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By DAVID FORMAN & RICHARD M. LANGWORTH
Despite inadequate sourcework, Wynn takes a human view of Churchill, and so writes a book examining the “flawed decisions” of the “Greatest Briton.”
Posted in: Books,
Tags: Bengal famine, Clement Attlee, Coventry bombing, Dardanelles, David Forman, Dresden bombing, Gallipoli, Joseph Stalin, Martin Gilbert, Richard M. Langworth, Singapore, Tonypandy, Winston S. Churchill,
By ROBIN BRODHURST
Smith is clear that Churchill was a believer in a faith. And that faith was at the heart of his appeal to the British people in the Second World War.
Tags: 7th Earl of Shaftesbury, Alistair Campbell, Andrew Roberts, athens, Book of Common Prayer, Brendan Bracken, Gallipoli, Gary Scott Smith, Hensley Henson, James Welldon, Jeffrey Fisher, King James Bible, Margaret Thatcher, Nevil Schute, Robert Blake, Robin Brodhurst, Tony Blair, William Temple, Winston S. Churchill,
By RICHARD M. LANGWORTH
Early in the 20th century, Armenian peoples suffered the greatest and bloodiest of all the great mass-slaughters which till then there was record.
Tags: Adana massacre, Armenia, Battle of Ypres, Chanak crisis, chemical warfare, David Lloyd George, Enver Pasha, Gallipoli, Hamidian massacres, League of Nations, Mustafa Kemal Atatürk, Ottoman Empire, Paris Peace Conference, Sir Henry Wilson, Sultan Abdul Hamid II, The Aftermath, Theodore Roosevelt, Treaty of Lausanne, Treaty of Sèvres, Turkey, William Ewart Gladstone, Winston S. Churchill, woodrow wilson, Young Turks,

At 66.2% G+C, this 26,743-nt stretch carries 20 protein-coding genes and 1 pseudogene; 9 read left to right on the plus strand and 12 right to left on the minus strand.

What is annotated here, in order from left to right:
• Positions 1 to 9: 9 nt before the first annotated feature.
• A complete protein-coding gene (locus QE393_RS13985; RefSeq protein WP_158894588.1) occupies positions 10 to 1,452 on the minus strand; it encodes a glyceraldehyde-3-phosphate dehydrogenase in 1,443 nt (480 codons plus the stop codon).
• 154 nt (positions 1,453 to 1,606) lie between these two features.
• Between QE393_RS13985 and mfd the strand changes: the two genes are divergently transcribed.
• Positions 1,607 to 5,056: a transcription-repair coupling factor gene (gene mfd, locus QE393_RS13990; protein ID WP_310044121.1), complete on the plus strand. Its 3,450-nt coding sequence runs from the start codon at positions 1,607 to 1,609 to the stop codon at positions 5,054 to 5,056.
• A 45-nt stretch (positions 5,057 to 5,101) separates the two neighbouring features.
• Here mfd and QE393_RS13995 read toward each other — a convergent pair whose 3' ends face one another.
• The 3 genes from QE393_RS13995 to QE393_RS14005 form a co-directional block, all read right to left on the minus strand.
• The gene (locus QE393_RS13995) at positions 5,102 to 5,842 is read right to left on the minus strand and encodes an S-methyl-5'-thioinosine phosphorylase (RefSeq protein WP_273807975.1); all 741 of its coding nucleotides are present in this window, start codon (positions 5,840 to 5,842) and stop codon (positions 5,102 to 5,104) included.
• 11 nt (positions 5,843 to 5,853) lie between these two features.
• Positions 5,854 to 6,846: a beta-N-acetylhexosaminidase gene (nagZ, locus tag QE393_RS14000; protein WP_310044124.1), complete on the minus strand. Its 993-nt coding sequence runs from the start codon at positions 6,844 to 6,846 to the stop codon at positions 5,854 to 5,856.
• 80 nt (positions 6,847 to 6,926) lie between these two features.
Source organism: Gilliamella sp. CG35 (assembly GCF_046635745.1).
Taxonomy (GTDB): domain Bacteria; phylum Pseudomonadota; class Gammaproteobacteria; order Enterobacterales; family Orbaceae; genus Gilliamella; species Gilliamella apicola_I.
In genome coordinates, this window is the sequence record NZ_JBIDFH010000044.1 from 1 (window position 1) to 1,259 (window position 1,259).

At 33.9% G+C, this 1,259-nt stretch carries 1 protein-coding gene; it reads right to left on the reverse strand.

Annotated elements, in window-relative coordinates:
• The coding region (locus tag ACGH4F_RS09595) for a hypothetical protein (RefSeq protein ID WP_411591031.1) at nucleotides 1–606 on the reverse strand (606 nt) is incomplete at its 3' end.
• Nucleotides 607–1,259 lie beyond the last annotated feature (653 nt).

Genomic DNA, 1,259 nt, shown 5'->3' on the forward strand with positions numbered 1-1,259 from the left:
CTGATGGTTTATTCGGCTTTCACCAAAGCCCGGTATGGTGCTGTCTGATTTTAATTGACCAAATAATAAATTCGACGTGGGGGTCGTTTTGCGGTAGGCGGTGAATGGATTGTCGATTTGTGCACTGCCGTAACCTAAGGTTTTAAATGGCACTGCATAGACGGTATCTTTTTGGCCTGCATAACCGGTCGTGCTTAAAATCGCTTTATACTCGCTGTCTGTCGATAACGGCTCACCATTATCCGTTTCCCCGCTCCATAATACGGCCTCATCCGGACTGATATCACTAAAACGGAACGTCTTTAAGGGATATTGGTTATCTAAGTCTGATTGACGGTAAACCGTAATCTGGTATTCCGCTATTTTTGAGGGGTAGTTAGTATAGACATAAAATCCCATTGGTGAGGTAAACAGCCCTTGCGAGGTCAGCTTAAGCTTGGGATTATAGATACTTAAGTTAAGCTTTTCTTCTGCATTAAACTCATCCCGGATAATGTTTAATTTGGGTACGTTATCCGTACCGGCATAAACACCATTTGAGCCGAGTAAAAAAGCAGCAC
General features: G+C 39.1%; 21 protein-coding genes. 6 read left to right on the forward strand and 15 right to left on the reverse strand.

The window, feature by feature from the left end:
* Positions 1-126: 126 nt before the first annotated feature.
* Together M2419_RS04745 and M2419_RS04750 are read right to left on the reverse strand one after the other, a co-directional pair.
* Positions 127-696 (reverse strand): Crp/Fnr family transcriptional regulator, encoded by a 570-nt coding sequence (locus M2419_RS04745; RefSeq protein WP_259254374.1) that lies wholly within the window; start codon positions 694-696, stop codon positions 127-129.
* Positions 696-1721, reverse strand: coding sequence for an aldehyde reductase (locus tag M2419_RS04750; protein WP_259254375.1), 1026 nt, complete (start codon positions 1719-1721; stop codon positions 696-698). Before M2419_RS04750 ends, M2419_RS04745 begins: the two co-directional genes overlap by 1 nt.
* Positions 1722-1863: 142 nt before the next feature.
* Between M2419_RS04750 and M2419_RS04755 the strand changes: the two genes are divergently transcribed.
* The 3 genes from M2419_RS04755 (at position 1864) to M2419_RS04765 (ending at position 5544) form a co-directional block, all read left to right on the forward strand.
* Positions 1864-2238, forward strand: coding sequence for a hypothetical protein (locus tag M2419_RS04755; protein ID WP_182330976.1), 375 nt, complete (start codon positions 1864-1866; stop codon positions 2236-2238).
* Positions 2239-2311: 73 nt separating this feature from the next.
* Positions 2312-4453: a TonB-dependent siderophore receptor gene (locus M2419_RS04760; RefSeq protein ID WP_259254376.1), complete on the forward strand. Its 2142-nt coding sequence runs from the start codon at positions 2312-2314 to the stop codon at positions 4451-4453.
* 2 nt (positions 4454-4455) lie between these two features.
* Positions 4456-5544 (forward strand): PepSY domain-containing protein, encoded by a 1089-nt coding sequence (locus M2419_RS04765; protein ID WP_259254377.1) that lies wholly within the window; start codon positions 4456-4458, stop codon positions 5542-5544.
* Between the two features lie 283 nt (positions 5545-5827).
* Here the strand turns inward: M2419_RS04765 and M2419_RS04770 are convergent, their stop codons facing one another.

By FRED GLUECKSTEIN
Throwback to vanished age, Sassoon served his country in war and peace, and entertained the glitterati at his palatial mansions. He died too young.
Tags: Anthony Eden, David Lloyd George, Douglas Haig, Fred Glueckstein, Gallipoli, Gallipoli campaign, John French, Kenneth Clark, Marthe Bibesco, Philip Sassoon, Philip Tilden, Queen Elizabeth the Queen Mother, Richard Tauber, Robert Boothby, Samuel Hoare, Siegfried Sassoon, Stanley Baldwin, Winston S. Churchill,
By JUSTIN D. LYONS
“In my mind’s eye I invest him with the robes of Caesar…. The lives of the great are an inspiration to their posterity.” —Lewis Broad
Tags: Battle of Zela, Birth of Britain, Caesar’s Commentaries, Charles Munro, Cicero, Clement Attlee, David Lloyd George, Emery Reves, Gallic Wars, Gallipoli, H.G. Wells, Harrow School, Home Guard, John Maynard Keynes, Julius Caesar, Justin D. Lyons, Plutarch, T.E. Lawrence, William Ewart Gladstone, Winston S. Churchill,
By DAVID STAFFORD
He died in 1965 and Clare followed him five years later. Their relationship has been side-lined or ignored by many biographers more interested in politics than in Churchill’s private life. But the bust made by the “Obstreperous Anarchist” forever stands in the hallway of Chartwell. It is mute testimony to a family friendship that endured through tempestuous times.
Tags: Clare Sheridan, Dardanelles, David Lloyd George, David Stafford, Felix Dzerzhinsky, Freddie Guest, Gallipoli, George Slocombe, Grigory Zinoviev, Ian Hamilton, Independent Labour Party, Kemal Ataturk, Lady Randolph Churchill, Leon Trotsky, Leonie Leslie, Lev Kamenev, Moreton Frewen, Vernon Kell, Vladimir Lenin, William Norman Ewer, William Sheridan, Winston S. Churchill,